About the Therapy
If you’ve tried other treatments for your constipation problems without success, you may want to consider a trial assessment of sacral neuromodulation with InterStim® Therapy. Sacral neuromodulation has been available since 1994 and has been used to treat more than 100,000 people around the world.
The InterStim neurostimulator is a tiny device that is inserted under your skin, usually above your buttocks. It sends mild electrical pulses to the nerves in your back that control your bowel, rectum and bladder. The neurostimulator works by stimulating your sacral nerves, helping you regain control of your bowel functions. If you have bladder problems as well as constipation, these can be treated at the same time.
To help discover if InterStim Therapy is right for you, Medtronic has created a trial assessment programme. You and your doctor can try InterStim Therapy without making a big commitment.
The evaluation of InterStim Therapy is done with the Verify™ Evaluation System and involves placing a thin wire under the skin in your lower back. The wire is connected to a small external neurostimulator, the Verify ENS, which you wear on a belt. The Verify ENS sends mild electrical pulses through the thin wire to your sacral nerves to check if those pulses can get your bowel working the way it should. During the evaluation phase, which typically lasts several days, you can continue many of your daily activities with caution.
The InterStim neurostimulator is implanted under your skin and sends mild electrical impulses to your sacral nerves. The neurostimulator contains a battery and electronics to create these impulses.
InterStim Therapy may offer several benefits. These include better control over bowel movements, and freedom from requiring manual help to defecate.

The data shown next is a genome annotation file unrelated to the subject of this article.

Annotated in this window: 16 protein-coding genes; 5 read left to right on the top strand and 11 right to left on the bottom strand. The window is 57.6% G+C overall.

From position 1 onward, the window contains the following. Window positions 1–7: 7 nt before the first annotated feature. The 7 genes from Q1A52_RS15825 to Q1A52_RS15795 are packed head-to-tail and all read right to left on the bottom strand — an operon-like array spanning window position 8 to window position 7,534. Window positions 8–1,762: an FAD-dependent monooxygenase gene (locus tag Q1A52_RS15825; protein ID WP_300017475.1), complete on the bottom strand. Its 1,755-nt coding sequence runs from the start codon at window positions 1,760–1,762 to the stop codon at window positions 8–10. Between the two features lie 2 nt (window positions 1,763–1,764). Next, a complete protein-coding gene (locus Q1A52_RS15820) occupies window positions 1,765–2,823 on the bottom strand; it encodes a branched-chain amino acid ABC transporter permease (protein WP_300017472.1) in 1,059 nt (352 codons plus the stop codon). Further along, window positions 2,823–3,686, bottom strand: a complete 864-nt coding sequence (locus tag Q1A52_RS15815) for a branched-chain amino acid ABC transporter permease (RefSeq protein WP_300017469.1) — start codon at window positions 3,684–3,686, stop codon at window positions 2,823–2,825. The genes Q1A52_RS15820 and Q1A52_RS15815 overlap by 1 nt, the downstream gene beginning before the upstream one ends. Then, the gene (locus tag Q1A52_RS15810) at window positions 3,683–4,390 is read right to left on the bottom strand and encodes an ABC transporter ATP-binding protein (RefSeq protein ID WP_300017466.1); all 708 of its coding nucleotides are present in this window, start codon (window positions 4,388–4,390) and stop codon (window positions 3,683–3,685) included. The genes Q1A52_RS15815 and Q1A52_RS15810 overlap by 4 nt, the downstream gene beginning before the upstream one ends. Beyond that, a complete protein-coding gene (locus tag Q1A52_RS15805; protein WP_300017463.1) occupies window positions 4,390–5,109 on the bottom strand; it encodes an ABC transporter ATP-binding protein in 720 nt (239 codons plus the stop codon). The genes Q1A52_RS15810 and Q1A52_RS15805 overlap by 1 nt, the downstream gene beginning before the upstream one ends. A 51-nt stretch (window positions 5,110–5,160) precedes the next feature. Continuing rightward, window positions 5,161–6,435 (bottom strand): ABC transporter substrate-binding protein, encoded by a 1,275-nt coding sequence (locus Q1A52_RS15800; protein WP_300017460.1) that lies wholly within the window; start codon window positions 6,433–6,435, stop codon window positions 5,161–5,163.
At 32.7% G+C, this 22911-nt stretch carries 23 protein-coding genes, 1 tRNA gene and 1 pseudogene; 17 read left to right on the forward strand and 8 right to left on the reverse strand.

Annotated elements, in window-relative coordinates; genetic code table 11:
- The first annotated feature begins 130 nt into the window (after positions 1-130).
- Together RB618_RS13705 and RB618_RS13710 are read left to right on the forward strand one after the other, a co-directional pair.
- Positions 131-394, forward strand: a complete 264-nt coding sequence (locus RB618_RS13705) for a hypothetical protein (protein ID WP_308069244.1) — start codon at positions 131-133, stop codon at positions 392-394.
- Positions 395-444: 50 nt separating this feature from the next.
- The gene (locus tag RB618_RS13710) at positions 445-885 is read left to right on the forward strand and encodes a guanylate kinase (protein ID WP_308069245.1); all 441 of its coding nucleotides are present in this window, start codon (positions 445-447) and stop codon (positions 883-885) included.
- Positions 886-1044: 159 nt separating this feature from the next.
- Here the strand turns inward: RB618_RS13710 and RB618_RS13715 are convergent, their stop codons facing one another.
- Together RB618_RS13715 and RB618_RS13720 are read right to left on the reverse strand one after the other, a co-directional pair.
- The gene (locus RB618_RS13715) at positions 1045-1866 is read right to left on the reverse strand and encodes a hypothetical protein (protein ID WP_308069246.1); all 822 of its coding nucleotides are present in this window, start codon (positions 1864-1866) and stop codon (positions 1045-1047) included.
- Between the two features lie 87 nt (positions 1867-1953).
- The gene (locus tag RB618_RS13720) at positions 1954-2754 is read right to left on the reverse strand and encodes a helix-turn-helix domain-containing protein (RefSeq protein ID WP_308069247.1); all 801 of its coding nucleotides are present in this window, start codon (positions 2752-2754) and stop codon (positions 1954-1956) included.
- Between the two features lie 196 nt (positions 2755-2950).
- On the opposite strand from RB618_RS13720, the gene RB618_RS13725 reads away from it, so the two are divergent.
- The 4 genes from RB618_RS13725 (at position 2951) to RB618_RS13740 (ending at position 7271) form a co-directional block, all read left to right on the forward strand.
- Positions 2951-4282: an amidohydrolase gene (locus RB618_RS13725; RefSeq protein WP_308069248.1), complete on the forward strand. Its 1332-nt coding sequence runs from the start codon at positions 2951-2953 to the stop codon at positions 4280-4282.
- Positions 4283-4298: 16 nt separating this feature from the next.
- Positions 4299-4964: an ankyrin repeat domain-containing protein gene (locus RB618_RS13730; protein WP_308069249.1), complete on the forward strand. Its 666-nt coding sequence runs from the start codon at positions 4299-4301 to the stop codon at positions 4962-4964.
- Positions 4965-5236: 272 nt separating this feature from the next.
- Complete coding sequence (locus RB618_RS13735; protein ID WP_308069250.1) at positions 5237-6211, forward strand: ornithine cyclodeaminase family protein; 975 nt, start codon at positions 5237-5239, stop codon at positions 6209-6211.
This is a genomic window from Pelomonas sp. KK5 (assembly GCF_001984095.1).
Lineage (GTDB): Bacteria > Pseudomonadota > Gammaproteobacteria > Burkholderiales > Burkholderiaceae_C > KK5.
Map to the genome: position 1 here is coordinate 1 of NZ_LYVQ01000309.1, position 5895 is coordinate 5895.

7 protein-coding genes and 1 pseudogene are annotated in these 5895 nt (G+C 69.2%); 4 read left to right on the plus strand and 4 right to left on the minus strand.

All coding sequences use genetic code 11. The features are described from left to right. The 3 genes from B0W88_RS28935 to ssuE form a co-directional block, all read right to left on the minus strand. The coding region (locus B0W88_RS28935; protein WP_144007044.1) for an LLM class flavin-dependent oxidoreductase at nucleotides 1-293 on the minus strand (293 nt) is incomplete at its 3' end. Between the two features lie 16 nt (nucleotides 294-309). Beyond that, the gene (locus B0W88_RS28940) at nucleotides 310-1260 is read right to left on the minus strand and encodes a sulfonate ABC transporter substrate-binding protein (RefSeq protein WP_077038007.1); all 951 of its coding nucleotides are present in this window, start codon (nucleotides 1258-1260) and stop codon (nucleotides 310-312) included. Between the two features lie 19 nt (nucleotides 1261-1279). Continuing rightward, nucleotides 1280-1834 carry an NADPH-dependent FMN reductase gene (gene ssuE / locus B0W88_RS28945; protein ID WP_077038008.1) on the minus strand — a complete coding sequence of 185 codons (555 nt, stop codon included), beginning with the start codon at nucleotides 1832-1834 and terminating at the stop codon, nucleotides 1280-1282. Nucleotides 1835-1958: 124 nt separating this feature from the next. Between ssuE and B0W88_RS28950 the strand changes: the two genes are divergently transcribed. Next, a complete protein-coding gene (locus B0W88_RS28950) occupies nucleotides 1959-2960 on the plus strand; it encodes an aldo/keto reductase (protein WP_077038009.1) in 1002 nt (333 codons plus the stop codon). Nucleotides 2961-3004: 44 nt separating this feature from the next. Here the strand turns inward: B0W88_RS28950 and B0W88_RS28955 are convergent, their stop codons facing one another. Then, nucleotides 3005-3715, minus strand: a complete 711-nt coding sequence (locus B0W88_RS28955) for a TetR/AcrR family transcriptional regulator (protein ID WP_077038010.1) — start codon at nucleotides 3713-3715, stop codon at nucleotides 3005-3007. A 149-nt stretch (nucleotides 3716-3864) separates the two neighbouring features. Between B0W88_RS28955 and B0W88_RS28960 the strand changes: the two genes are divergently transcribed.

Side effects may include pain, skin irritation, infection, device problems, and movement of the electrodes. In most cases, these problems can be solved.
The InterStim® II neurostimulator for overactive bladder, urinary retention, faecal incontinence and constipation.
With sacral neuromodulation InterStim II, a small device, just a little bit bigger than a 2 euro coin, is surgically implanted to stimulate your sacral nerves with mild electrical pulses. The sacral nerves control your bladder and bowel. InterStim therapy is used to treat overactive bladder, urinary retention, faecal incontinence and constipation. If you have not experienced success with more standard treatments, this reversible treatment may be a good option for you.
The sacral nerves control your bladder, your bowel, your rectum and the muscles related to urinary and anal functions. By stimulating these nerves with a mild electric current, the neurostimulator helps your bowel, rectum and bladder to work as they should.
The InterStim Therapy system consists of:
Sacral neuromodulation may help you to regain control and avoid the embarrassment and frustration of bladder and bowel problems.
Medtronic offers the InterStim neurostimulator to treat overactive bladder, urinary retention, faecal incontinence and constipation. If you think you would like to try InterStim Therapy, ask your doctor about a trial assessment.
If you’ve tried other treatments for your bladder or bowel problems without success, or you’ve experienced intolerable side effects from medications, sacral neuromodulation with InterStim Therapy may provide you with relief from your difficulties with overactive bladder, urinary retention, faecal incontinence or constipation.
Sacral neuromodulation (also called sacral nerve stimulation) is reversible and can be discontinued at any time. People who have had InterStim Therapy for faecal incontinence have reported:
People who have had InterStim Therapy for constipation have reported:
People who have had InterStim Therapy for overactive bladder have reported:
People who have had InterStim Therapy for urinary retention have reported: